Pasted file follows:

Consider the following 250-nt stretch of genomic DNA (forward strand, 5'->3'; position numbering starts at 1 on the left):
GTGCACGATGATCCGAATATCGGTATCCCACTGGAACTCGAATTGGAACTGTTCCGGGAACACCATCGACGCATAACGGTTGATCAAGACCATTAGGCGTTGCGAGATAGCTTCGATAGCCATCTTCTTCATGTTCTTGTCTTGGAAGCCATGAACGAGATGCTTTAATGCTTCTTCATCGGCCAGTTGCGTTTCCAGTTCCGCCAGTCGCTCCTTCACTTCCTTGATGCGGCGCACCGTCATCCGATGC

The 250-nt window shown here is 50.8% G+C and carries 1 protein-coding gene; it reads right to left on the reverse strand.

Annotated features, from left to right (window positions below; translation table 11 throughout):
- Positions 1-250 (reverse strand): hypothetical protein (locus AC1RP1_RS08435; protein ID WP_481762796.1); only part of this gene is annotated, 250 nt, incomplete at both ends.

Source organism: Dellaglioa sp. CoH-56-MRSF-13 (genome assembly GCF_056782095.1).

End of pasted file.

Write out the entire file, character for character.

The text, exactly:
Consider the following 250-nt stretch of genomic DNA (forward strand, 5'->3'; position numbering starts at 1 on the left):
GTGCACGATGATCCGAATATCGGTATCCCACTGGAACTCGAATTGGAACTGTTCCGGGAACACCATCGACGCATAACGGTTGATCAAGACCATTAGGCGTTGCGAGATAGCTTCGATAGCCATCTTCTTCATGTTCTTGTCTTGGAAGCCATGAACGAGATGCTTTAATGCTTCTTCATCGGCCAGTTGCGTTTCCAGTTCCGCCAGTCGCTCCTTCACTTCCTTGATGCGGCGCACCGTCATCCGATGC

The 250-nt window shown here is 50.8% G+C and carries 1 protein-coding gene; it reads right to left on the reverse strand.

Annotated features, from left to right (window positions below; translation table 11 throughout):
- Positions 1-250 (reverse strand): hypothetical protein (locus AC1RP1_RS08435; protein ID WP_481762796.1); only part of this gene is annotated, 250 nt, incomplete at both ends.

Source organism: Dellaglioa sp. CoH-56-MRSF-13 (genome assembly GCF_056782095.1).